Sockpuppet

catfish by Kelly Gillit

sockpuppet troll

A sockpuppet is an online identity used for purposes of deception. The term—a reference to the manipulation of a simple hand puppet made from a sock—originally referred to a false identity assumed by a member of an internet community who spoke to, or about himself while pretending to be another person.

The term now includes other uses of misleading online identities, such as those created to praise, defend or support a third party or organization. A significant difference between the use of a pseudonym and the creation of a sockpuppet is that the sockpuppet poses as an independent third-party unaffiliated with the puppeteer.

In 2007, the CEO of Whole Foods, John Mackey, was discovered to have posted as ‘Rahodeb’ on the Yahoo Finance Message Board, extolling his own company and predicting a dire future for its rival, Wild Oats Markets, while concealing his relationship to both companies. In 2011, American cartoonist Scott Adams admitted using the name ‘PlannedChaos’ to pose as one of his fans on the link-sharing sites Reddit and MetaFilter.

A strawman sockpuppet is a false flag pseudonym created to make a particular point of view look foolish or unwholesome in order to generate negative sentiment against it. Strawman sockpuppets typically behave in an unintelligent, uninformed, or bigoted manner and advance ‘straw man” arguments that their puppeteers can easily refute. The intended effect is to discredit more rational arguments made in behalf of the same position. Sometimes, the demarcation line between strawman sockpuppets and trolls may be fine or indistinguishable.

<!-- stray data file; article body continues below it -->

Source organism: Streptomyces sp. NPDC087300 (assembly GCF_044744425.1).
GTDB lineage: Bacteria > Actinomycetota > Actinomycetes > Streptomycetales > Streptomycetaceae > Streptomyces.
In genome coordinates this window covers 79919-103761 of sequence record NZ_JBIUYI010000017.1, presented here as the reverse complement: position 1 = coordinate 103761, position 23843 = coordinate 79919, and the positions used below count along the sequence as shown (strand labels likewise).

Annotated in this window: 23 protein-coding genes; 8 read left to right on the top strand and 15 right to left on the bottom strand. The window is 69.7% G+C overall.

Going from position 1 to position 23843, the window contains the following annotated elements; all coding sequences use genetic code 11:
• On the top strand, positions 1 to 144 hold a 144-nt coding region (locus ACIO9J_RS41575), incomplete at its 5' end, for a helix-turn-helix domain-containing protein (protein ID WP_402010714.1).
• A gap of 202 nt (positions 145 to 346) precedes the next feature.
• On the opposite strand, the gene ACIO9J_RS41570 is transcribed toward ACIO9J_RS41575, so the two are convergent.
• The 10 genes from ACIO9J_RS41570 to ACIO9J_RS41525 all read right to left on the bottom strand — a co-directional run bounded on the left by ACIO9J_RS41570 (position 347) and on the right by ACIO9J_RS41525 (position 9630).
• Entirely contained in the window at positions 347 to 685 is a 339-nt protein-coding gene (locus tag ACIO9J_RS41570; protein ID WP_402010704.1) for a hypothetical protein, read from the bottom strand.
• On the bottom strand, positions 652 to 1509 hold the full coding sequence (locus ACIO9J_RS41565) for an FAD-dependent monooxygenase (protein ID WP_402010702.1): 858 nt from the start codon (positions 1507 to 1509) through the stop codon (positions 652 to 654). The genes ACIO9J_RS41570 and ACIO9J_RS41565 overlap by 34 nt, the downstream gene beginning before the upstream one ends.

The term ‘meatpuppet’ is used as a pejorative description of various online behaviors. The term was in use before the Internet, including references in Ursula Le Guin’s science fiction story ‘The Diary of the Rose’ (1976), the alternative rock band Meat Puppets, and the cyberpunk novelist William Gibson’s ‘Neuromancer’ (1984). Wikipedia uses the term to deprecate contributions of new community members if suspected of having been recruited by an existing member to support his position. Such a recruited member is considered analogous to a sockpuppet even though he is actually a separate individual (i.e. ‘meat’) rather than a fictitious creation.

Sockpuppets may be created during an online poll to submit multiple votes in favor of the puppeteer. A related usage is creating multiple identities, each supporting the puppeteer’s views in an argument, attempting to position the puppeteer as representing majority opinion and sideline opposition voices. In the abstract theory of social networks and reputation systems, this is known as a sybil attack.

A sockpuppet-like use of deceptive fake identities is used in stealth marketing. The stealth marketer creates one or more pseudonymous accounts, each one claiming to be owned by a different enthusiastic supporter of the sponsor’s product or book or ideology. A single such sockpuppet is acting as a shill; creating large numbers of them to fake a ‘grass-roots’ upswelling of support for a cause is known as astroturfing.

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